Midyear, she presented a challenge to her classes. Pick one problem that you see in the local environment and think of a way to solve it. The student, once detached, found himself developing a plan for neighborhood children to learn about plants and grow a garden. It was not a novel idea, but it involved an internal shift that found him changing plans after school and on weekends to dig in the dirt with younger kids on his own accord.

As the school year progressed, the student found himself caring about things he hadn’t before - the quality of his work, the relationships that he was forming, and the direction of his life.

Toward the end of their time together, Michael asked his teacher, “Why do you keep doing this year in and year out?”

“What do you mean?”

“Why do you keep teaching? It seems so hard.”

“And I seem so old?” Mrs. Mendez asked.

“No, that’s not what I meant.”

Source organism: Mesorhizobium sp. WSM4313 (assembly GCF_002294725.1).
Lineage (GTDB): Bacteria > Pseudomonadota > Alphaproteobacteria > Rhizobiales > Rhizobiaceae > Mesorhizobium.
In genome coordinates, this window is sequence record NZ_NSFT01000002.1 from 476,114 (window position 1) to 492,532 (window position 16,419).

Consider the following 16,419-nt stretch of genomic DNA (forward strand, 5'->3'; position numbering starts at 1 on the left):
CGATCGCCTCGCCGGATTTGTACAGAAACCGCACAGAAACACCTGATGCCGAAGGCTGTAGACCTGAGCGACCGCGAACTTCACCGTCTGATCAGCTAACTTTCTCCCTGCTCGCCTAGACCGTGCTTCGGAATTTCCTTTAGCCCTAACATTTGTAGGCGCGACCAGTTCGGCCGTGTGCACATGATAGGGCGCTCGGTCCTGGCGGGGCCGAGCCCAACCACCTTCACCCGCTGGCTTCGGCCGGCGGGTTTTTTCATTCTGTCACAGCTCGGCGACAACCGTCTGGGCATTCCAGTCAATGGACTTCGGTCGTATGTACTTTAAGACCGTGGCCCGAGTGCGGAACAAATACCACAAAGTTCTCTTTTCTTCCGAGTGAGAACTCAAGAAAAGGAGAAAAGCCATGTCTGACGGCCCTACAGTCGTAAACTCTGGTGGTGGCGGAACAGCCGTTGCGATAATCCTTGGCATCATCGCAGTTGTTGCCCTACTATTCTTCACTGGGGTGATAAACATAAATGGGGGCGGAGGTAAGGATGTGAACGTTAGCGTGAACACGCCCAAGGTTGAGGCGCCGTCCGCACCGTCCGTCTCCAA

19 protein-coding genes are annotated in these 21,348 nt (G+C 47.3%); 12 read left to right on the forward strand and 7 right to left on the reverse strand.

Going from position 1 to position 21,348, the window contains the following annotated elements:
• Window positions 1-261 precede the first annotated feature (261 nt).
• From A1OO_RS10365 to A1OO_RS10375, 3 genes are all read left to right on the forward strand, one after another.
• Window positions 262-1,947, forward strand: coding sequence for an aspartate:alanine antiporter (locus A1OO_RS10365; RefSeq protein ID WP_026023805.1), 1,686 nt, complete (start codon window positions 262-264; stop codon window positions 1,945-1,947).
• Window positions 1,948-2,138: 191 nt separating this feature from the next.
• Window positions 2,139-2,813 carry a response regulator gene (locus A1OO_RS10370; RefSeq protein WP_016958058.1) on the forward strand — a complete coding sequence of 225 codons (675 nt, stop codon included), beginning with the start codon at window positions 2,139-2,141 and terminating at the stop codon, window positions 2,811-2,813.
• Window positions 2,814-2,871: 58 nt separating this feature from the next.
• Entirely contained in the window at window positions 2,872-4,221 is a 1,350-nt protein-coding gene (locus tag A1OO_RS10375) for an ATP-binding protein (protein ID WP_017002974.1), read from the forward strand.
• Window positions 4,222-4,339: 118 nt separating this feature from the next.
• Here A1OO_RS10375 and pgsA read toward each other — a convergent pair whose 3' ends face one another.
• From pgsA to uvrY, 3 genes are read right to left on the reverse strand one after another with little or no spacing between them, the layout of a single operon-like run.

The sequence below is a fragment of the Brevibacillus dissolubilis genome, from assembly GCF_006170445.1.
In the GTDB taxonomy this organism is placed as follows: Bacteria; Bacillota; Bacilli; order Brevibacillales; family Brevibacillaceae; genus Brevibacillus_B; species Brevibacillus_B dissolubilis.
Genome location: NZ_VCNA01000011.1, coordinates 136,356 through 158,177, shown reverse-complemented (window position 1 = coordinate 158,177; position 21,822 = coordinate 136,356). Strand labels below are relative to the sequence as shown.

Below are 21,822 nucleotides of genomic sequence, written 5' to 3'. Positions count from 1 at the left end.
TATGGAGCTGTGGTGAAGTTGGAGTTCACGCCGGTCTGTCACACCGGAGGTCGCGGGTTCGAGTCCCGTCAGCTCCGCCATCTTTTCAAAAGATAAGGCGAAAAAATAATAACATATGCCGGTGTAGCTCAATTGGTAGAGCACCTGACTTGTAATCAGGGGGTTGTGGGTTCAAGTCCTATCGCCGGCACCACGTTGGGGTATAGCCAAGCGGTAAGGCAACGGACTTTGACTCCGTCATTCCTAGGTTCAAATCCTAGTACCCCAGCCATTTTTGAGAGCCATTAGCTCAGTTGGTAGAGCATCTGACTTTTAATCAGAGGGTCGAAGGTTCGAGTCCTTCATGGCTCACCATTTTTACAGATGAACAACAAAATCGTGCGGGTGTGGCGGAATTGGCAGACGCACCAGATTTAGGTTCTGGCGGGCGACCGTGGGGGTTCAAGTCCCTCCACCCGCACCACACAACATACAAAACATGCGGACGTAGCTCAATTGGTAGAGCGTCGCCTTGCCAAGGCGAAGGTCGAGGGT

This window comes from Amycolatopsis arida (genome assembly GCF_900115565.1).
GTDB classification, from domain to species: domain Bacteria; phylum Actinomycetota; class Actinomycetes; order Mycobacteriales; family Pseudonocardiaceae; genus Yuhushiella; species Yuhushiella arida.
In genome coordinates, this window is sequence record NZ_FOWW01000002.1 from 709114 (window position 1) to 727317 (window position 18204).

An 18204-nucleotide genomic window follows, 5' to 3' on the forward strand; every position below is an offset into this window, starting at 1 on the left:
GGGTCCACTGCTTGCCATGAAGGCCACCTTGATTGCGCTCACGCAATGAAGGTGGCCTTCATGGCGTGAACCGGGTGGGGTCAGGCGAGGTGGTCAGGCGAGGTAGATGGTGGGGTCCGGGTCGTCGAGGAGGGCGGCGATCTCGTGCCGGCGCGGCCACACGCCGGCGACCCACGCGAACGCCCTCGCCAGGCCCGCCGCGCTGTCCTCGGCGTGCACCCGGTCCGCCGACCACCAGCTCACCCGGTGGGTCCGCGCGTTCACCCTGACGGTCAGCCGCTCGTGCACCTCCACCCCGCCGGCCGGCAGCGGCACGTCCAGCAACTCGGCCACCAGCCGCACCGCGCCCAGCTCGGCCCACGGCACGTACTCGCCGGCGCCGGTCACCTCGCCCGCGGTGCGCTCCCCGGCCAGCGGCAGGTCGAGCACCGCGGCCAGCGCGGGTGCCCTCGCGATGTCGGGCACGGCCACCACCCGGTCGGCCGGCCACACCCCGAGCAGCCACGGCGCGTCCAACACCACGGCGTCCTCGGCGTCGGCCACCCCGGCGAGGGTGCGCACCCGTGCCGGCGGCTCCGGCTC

“Nothing worthwhile is ever easy.”

“I don’t think I could do it. I was awful in the beginning, and I wasn’t the only one.”

“You were testing boundaries and learning to navigate your environment. You adapted.”

“So, you do this to see students evolve?”

“Individual humans cannot evolve; we can, however, adapt. I get to challenge students to adapt, to grow, and most importantly, to care.” Mrs. Mendez gave the student a hug good-bye.

Compelled by emotions that had lain dormant until recent events forced them to surface, the graduate student began his message of consolation to strangers who he hoped to meet. A cancer that he first learned about in a class long ago took the life of the teacher who taught him about it. Both he and his teacher dealt with struggles each kept from the other.

To the family of Mrs. Mendez,

Your grandmother changed my life …

Chi Klein serves as the Academic Dean of the Upper School and teaches AP Biology at Saint Stephen’s Episcopal School in Bradenton, FL. She has a bachelor’s degree in Life Sciences from the University of Illinois and a master’s degree in Biological Sciences from Northern Illinois University. Her interests include encouraging students to follow their intellectual passions and supporting teachers as dedicated professionals in their field.